- Take time to understand the different costs for each site you use. I found that each online marketplace has a different way of processing payments and charging sales commission or shipping fee.
- Use keywords to enhance your search as most secondhand shopping sites aren’t as organized as big retail sites. To find the best hits, I try names of brands I like, so J Crew or Reiss for instance. Using trends like pussy bow or polka dots is also useful. You could also type business or casual in the search. I also start my search with materials like wool, leather, silk or cashmere to yield the best results.
Okay, now on to the sites!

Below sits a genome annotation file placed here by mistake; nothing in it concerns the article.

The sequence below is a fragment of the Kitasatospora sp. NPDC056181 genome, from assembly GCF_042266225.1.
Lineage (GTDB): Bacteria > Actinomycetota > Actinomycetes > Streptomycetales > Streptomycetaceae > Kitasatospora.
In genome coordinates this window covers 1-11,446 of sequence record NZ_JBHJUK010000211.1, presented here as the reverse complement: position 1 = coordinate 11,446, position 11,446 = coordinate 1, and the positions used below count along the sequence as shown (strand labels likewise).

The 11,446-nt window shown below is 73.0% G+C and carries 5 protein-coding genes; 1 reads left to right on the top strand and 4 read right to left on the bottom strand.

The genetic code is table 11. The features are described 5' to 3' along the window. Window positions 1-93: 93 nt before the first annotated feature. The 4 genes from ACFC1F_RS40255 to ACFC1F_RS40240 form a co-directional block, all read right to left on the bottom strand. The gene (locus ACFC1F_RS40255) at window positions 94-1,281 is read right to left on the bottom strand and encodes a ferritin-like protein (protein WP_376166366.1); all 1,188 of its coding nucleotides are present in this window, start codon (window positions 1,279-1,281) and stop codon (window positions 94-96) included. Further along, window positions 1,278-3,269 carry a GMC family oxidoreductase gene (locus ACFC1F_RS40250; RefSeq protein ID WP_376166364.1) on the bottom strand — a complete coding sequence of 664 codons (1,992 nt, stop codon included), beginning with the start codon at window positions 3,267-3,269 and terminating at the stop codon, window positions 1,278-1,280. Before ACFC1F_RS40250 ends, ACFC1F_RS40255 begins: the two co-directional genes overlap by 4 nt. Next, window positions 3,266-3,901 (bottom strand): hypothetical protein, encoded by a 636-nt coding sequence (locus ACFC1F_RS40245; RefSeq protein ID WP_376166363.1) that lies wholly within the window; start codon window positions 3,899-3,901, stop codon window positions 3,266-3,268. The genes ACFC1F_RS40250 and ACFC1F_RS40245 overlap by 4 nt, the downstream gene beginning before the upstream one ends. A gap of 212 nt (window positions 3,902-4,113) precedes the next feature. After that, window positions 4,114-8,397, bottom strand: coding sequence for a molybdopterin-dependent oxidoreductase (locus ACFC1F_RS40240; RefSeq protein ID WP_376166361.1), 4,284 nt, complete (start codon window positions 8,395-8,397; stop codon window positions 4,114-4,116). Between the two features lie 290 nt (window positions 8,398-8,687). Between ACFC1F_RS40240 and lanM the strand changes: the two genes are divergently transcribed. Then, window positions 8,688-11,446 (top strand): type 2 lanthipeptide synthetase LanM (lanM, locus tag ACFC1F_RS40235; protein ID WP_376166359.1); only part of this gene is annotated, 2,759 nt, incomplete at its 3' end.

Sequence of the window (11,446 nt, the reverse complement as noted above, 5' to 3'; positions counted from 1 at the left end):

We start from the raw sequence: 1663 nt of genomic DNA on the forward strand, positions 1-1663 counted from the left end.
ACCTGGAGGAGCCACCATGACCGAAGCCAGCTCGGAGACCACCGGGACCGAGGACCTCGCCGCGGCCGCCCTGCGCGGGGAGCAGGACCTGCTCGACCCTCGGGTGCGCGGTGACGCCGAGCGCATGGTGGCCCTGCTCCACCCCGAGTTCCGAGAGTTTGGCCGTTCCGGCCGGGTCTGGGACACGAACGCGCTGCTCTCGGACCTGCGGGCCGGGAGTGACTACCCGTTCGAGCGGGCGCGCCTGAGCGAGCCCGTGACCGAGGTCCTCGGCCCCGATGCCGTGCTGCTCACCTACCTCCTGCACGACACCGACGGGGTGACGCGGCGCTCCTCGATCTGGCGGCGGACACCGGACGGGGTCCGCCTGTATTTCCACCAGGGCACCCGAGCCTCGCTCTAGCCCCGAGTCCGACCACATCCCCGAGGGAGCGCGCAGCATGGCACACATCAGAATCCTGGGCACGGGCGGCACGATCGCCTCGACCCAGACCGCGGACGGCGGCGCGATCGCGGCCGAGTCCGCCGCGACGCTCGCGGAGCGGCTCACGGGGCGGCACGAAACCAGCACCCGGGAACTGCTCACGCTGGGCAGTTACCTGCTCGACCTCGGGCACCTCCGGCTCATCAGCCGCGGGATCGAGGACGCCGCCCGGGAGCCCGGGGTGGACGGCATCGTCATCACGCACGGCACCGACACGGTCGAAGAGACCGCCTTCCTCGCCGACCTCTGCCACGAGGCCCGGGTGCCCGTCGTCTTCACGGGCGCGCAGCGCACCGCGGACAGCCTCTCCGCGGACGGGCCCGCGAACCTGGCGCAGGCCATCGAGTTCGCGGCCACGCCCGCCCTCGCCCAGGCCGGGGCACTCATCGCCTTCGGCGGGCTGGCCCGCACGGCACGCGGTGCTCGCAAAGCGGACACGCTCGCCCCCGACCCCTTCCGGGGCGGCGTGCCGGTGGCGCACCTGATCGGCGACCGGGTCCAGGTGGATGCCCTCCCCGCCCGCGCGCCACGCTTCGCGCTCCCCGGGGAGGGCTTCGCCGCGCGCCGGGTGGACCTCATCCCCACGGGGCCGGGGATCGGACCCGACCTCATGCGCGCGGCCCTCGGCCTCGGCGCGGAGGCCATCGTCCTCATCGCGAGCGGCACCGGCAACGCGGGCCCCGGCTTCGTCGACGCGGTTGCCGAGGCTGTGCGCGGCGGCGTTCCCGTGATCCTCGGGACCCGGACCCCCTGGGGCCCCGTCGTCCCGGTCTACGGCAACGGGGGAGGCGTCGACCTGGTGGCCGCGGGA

This is the site I’ve used most. It represents sellers and buyers in the Netherlands, France, Belgium, and Germany. Shipping has to be paid by the buyer, in addition to EUR 1.99 of administration costs. Sellers have to give United Wardrobe a 10 percent commission for each sale. Returns are quite strict. Some sellers activate the bidding options, which I like to use when I see an item has been listed for too long. 99 percent of the times my bids are accepted in such a situation.
I like that the United Wardrobe has all my favorite brands on it. It’s not unusual for me to find beautiful Vanilia, Maje, Reiss, and Ted Baker items with tags for under EUR 50. The site requires sellers to ship orders within five days of receiving them. In my experience, all of them ship at most within two days so I’ve never had to wait too long for my package.